Wednesday, March 14, 2012

Introducing RoboSquirrel

Meet RoboSquirrel...

Hello!
He(?) is a robotic California ground squirrel. His skin is a real squirrel skin, and when he is not working, he is kept in an actual captive squirrel nest so that he will have the scent of a real squirrel.

RoboSquirrel was developed as part of a joint project by the Behavioral Ecology Lab at San Diego State University and the Robotics Engineering Lab at the University of California at Davis. His job is to help researchers study the predator-prey interactions between California ground squirrels and rattlesnakes.

Ground squirrels and rattlesnakes have lived in close proximity for thousands of years in California. Scientists have known for years about certain adaptations that the squirrels have evolved to help them avoid becoming snake food. They have developed a moderate degree of resistance to snake venom, so that they can often survive being bitten. They also have developed what may seem like an odd behavior: when it detects a rattlesnake in its vicinity, a squirrel does not flee but instead confronts the snake face-to-face and waves its tail back and forth, a behavior known as tail flagging. Here is a video to demonstrate:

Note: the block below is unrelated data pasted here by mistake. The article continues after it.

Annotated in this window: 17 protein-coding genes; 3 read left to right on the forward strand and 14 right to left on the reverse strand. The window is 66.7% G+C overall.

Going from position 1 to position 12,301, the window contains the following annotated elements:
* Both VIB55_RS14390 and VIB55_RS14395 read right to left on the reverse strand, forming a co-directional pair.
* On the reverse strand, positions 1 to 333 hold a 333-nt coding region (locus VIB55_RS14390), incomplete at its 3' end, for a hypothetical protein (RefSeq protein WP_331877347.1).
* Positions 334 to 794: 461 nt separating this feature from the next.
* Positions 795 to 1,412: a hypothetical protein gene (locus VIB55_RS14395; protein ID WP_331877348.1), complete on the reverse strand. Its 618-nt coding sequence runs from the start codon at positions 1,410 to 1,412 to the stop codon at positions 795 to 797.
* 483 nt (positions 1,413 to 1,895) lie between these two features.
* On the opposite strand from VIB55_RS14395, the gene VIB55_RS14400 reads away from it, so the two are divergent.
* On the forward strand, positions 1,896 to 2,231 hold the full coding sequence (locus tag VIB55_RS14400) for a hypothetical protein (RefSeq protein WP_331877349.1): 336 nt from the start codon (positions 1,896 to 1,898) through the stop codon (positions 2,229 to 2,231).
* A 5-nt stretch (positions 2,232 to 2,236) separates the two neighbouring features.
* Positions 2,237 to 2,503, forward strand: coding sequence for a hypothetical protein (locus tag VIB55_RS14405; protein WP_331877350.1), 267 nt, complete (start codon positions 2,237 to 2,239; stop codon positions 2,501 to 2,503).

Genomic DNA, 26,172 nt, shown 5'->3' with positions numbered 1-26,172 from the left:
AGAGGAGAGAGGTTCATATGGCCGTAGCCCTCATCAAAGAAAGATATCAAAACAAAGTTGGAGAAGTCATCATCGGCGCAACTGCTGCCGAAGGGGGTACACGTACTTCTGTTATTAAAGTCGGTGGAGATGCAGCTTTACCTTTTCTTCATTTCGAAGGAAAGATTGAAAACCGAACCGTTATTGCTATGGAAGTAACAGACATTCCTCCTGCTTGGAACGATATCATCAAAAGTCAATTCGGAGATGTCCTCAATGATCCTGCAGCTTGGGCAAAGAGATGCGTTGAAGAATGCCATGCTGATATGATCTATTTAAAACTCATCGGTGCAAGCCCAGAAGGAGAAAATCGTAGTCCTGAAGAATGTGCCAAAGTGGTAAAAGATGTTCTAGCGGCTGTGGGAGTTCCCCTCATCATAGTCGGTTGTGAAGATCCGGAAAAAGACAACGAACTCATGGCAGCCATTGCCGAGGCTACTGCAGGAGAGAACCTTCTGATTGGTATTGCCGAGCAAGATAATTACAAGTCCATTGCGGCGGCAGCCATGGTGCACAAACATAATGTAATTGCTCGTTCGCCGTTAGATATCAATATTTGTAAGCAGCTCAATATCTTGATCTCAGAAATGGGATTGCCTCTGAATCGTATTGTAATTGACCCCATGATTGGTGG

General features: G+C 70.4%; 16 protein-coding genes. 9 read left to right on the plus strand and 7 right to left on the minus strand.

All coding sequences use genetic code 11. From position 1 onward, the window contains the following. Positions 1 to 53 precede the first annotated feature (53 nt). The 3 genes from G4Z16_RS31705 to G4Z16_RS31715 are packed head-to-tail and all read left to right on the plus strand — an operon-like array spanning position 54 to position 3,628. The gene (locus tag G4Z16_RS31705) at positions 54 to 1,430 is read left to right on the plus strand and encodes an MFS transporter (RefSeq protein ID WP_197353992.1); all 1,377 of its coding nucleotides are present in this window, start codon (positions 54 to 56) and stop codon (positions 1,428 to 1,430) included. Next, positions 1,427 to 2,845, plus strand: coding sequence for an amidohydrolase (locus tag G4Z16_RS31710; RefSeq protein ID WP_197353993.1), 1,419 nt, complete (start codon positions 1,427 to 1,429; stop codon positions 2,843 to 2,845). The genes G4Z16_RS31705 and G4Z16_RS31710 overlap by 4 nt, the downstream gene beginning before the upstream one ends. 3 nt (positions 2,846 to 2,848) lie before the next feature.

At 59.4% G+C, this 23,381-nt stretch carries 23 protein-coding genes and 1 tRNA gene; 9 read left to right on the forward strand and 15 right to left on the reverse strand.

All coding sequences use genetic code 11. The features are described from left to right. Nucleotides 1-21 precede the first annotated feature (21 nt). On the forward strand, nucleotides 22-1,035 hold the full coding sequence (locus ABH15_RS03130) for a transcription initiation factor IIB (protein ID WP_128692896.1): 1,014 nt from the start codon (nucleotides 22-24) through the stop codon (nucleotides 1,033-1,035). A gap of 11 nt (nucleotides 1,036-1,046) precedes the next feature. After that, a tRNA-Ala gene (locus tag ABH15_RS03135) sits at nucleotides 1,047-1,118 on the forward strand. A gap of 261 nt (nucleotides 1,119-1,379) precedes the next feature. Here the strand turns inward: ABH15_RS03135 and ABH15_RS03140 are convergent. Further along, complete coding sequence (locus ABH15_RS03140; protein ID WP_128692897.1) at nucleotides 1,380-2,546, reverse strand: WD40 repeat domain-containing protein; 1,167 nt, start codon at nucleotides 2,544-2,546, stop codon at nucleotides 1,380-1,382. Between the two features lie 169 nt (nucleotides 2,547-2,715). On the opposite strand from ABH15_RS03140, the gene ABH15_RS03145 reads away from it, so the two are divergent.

When a squirrel engages in tail flagging, it also heats up its tail--I'm not sure how this is done, but I assume it somehow increases the blood flow to the tail.

What scientists don't understand is how tail flagging helps the squirrel avoid being bitten by a rattlesnake. RoboSquirrel will help scientists study how this behavior works, without exposing real squirrels to danger. After identifying a real rattlesnake in the field of vision of a remote control camera, they can send in RoboSquirrel to confront the snake. They can program the robot to either flag its tail, or to face the snake without tail flagging (something a real ground squirrel would never do) and compare the results. They can also change the rate of tail flagging.

Here is a video of one of the very early experiments with RoboSquirrel:




You can read more about this fascinating work at the robotics blog Hizook, and also at the rattlesnake behavior blog Strike, Rattle, & Roll, which promises to give updates on the project in the future.

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